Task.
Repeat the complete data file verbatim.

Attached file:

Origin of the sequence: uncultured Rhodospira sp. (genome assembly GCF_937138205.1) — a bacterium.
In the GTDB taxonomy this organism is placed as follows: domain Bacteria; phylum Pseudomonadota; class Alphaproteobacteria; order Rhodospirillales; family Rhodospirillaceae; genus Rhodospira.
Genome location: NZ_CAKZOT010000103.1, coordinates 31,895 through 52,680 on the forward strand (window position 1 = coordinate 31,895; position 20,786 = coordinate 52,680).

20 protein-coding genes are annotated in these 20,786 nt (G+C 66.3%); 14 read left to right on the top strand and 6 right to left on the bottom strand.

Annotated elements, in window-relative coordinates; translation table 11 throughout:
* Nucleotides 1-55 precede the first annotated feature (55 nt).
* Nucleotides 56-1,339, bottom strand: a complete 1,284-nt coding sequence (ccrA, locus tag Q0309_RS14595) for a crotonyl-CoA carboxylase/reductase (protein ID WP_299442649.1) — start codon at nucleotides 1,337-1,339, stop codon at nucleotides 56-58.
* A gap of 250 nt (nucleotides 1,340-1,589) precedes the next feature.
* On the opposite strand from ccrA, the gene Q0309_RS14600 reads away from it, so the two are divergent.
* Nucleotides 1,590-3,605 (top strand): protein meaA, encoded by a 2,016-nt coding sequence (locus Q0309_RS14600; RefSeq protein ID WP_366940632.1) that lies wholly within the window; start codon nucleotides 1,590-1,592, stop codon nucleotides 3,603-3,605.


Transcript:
Origin of the sequence: uncultured Rhodospira sp. (genome assembly GCF_937138205.1) — a bacterium.
In the GTDB taxonomy this organism is placed as follows: domain Bacteria; phylum Pseudomonadota; class Alphaproteobacteria; order Rhodospirillales; family Rhodospirillaceae; genus Rhodospira.
Genome location: NZ_CAKZOT010000103.1, coordinates 31,895 through 52,680 on the forward strand (window position 1 = coordinate 31,895; position 20,786 = coordinate 52,680).

20 protein-coding genes are annotated in these 20,786 nt (G+C 66.3%); 14 read left to right on the top strand and 6 right to left on the bottom strand.

Annotated elements, in window-relative coordinates; translation table 11 throughout:
* Nucleotides 1-55 precede the first annotated feature (55 nt).
* Nucleotides 56-1,339, bottom strand: a complete 1,284-nt coding sequence (ccrA, locus tag Q0309_RS14595) for a crotonyl-CoA carboxylase/reductase (protein ID WP_299442649.1) — start codon at nucleotides 1,337-1,339, stop codon at nucleotides 56-58.
* A gap of 250 nt (nucleotides 1,340-1,589) precedes the next feature.
* On the opposite strand from ccrA, the gene Q0309_RS14600 reads away from it, so the two are divergent.
* Nucleotides 1,590-3,605 (top strand): protein meaA, encoded by a 2,016-nt coding sequence (locus Q0309_RS14600; RefSeq protein ID WP_366940632.1) that lies wholly within the window; start codon nucleotides 1,590-1,592, stop codon nucleotides 3,603-3,605.